About David

London (2019)

Click here for Curriculum Vitae (CV)

Welcome to my website.  I use this site as a mode of disseminating my thought and connecting with others, and it has often served as a way of generating discussion.  It would be silly to attempt to catalog all of my interests because they are so numerous, but my areas of expertise include metaphysics, epistemology, philosophy of science, integral philosophy, Kant, Whitehead, and Nietzsche.  I have published in philosophy of neuroscience, and I have written comprehensive exam papers Darwinian philosophy and the unity of nature/disunity of science.  My dissertation is on systems philosophy (and general systems theory) and a unique approach using an original theory of metaphysical abstraction, and, conjoining with that, novel understandings of causation and what the sciences are fundamentally in terms of abstraction.  I have additional areas of competency in logic, theoretical physics, mathematics (especially stochastic and mathematical finance), Kuhn, history of philosophy, German Idealism, pragmatism, consciousness studies, and some domains withing the history of science.  My interests include many other areas, but to give you an idea of some, here are a few: process philosophy, GTR-QM incompatibilities (such as commutative and non-commutative geometries), panpsychism, Newton, philosophy of law, philosophy of education, reductionism, philosophy of special sciences, cognitive science, and various religious philosophies, studies, and histories.  

I also facilitate numerous philosophy reading groups and philosophical chat groups, which range from informal discussions among individuals not trained in philosophy through university trained at various levels of formal and informal study.  I do field inquiries for newcomers seeking philosophical discussions in an existing group or for those who want me to facilitate or create a new group.  Formerly, these had all been in person, but the post-COVID virtual world has made it so that all groups I facilitate are done online through video call platforms.


6 responses to “About David

  1. Pingback: Not-So-Faster-Than-Light Particles and the GZK Cutoff: Philosophical Considerations of Wayward Travels | milliern

  2. Hi David thank you for following my blog! It’s not the heady stuff you and my friend Matt talk about. I try to make a few caustic (but friendly) remarks on his blog which he usually ignores lol. We met on a course in the UK once and I was impressed by him. I tend to be interested in the links of a psychological nature between Gaia and humans and in that respect I try to read Hegel but struggle! Matt can get very poetic though now and then and then hes superbly so. Your my first American follower (excluding a close friend) the blog is a new venture. I think I have a poem called “Lost” that has a quote from Matt up the top have a look. Thanks again Tony.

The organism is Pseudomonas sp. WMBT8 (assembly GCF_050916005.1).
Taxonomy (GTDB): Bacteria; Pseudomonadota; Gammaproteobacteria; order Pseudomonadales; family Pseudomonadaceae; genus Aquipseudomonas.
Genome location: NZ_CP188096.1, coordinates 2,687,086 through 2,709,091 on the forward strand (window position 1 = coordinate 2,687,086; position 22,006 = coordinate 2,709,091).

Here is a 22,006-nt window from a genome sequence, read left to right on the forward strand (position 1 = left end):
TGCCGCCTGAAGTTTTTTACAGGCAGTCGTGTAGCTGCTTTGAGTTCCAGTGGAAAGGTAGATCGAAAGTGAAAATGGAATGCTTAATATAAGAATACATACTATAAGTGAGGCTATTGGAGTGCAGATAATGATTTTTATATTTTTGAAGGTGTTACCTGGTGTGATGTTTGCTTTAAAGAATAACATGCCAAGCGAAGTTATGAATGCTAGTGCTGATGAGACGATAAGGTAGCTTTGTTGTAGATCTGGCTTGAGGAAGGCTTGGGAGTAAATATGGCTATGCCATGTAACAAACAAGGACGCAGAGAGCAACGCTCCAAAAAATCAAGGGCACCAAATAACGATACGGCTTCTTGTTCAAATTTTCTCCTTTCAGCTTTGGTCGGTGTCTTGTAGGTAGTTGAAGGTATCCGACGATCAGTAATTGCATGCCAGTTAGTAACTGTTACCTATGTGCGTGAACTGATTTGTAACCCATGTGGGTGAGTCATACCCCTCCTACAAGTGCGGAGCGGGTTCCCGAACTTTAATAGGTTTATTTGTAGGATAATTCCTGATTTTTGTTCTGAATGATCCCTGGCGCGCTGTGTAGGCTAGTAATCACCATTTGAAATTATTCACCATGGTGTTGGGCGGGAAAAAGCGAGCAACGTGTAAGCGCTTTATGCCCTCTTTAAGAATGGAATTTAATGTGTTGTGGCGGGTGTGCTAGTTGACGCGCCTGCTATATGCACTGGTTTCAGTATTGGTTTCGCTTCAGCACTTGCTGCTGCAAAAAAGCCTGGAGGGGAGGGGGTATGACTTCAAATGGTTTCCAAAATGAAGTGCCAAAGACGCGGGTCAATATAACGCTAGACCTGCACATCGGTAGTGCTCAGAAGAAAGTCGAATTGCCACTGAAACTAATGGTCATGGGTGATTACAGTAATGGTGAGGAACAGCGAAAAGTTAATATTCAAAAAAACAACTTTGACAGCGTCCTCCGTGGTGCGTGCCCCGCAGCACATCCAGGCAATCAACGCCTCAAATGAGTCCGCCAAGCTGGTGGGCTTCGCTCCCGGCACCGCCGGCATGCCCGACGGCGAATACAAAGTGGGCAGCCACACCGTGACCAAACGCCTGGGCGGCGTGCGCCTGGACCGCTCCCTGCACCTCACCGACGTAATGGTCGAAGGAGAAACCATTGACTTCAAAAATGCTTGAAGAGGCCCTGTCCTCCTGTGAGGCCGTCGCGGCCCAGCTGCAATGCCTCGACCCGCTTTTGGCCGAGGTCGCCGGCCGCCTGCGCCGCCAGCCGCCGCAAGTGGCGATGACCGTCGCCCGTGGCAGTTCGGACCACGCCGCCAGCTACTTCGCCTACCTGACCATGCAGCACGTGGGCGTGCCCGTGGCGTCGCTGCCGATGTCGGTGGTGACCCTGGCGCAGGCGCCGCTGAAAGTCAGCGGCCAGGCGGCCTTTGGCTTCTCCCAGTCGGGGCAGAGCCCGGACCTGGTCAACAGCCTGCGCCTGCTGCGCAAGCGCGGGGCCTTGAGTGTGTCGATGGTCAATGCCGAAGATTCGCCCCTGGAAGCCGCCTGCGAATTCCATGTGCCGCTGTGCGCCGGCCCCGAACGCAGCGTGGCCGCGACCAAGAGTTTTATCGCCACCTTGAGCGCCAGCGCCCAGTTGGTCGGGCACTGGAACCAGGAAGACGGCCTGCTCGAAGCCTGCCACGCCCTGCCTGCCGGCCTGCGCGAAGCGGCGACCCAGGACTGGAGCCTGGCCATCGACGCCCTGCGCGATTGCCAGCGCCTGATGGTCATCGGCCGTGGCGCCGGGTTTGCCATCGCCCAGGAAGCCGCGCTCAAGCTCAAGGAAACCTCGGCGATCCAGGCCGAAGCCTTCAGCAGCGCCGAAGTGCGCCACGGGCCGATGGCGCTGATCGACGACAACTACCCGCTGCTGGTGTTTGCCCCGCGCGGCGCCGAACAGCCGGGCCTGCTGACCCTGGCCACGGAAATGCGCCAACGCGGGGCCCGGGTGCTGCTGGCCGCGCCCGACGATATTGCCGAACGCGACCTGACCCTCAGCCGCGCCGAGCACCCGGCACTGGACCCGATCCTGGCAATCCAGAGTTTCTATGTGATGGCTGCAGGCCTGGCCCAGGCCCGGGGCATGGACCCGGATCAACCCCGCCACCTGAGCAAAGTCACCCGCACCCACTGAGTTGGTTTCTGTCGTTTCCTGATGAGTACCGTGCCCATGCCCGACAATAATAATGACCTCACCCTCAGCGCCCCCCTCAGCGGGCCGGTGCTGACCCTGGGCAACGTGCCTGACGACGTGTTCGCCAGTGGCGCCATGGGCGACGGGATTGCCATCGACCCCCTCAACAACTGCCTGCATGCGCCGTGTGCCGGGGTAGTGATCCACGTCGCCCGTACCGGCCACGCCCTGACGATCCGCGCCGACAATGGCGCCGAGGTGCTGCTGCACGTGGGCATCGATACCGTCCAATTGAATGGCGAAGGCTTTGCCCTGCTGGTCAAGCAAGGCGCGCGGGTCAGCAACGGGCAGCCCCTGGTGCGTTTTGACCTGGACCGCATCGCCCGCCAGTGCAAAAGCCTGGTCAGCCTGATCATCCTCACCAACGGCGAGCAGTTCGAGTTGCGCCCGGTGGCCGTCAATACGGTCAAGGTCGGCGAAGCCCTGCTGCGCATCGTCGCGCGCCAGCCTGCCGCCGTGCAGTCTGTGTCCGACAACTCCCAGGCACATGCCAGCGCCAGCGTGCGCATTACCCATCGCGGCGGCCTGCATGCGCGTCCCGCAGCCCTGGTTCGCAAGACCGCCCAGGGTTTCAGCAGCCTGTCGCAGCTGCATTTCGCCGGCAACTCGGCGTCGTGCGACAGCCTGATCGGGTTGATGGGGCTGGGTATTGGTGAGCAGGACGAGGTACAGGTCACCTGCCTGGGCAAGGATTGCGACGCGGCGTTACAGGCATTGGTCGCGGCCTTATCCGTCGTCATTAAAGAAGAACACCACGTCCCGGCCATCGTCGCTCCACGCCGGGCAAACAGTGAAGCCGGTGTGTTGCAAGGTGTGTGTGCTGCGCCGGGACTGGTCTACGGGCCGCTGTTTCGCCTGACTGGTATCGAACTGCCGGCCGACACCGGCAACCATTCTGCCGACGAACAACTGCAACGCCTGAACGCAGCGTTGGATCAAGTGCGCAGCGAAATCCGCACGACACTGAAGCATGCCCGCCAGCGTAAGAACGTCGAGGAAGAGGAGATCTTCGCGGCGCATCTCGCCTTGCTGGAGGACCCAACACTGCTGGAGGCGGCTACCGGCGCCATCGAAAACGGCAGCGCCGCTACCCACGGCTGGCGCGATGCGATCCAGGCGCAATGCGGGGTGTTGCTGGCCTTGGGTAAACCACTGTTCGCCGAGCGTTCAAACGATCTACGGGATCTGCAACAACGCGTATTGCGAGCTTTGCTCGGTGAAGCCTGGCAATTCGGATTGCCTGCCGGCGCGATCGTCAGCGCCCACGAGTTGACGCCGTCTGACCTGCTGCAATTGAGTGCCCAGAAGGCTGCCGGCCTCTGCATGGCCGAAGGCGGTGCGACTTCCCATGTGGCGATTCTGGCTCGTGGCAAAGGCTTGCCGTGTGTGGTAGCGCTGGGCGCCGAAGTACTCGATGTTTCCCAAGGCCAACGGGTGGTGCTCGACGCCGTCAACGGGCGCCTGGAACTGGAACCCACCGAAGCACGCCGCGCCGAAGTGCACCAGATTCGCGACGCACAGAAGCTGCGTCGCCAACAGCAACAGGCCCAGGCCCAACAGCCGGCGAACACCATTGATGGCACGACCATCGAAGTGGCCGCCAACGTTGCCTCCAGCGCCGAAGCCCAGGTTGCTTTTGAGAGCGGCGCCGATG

3. Thanks for your comment. Matt’s poetic nature definitely doesn’t diminish his philosophical project. Language is structured for very mundane, functional purposes, and isn’t particularly well suited for philosophy. In the end, scientist, philosopher, and poet, alike, are simply trying to understand the world, and there is no genuine difference between the enterprises. Each pushes language to limits in various ways.

    It’s nice to have you around. Take care.

  4. Hi David
    You know me already from chess.com (torrubirubi). I am happy to see that we share some interests. I did some work on history of science. I am interested in underrated hypotheses (especially on evolutionary hypotheses; on of my main focus is on palaeoanthropological ideas), and I am also very interested in philosophy of science. You can check my dissertation, it is published online.
    The dissertation is rather large. You will probably be interested in the work on Benoit de Maillet; you will find it in the Appendix. De Maillet’s ideas are great to understand how wrong historians of science can be in their analyses of hypotheses proposed in the past. Let me know what did you think about this specific chapter, if you have the time to go through it (it perhaps also interesting for you because the connection between De Maillet and Descartes, as you will see).
    Something else could be interesting for you in this dissertation: I presented there the first prove that apes are able to swim and to dive (the fact that they usually are kept in zoos on islands since centuries did people believe that they are not able to learn to swim – but they are, exactly as we humans). The thing is that nobody saw as necessary to check this “fact”.

    My interested in chess came among others from analogies that I see between the process of creating hypotheses in science and the process of finding moves in chess.

    • Hi, Renato.

      That’s a coincidence that we are both interested in the history of science. We studied the Telliamed at IU Bloomington, so I have some familiarity. I’ll have a look at your dissertation.

      Take Care!

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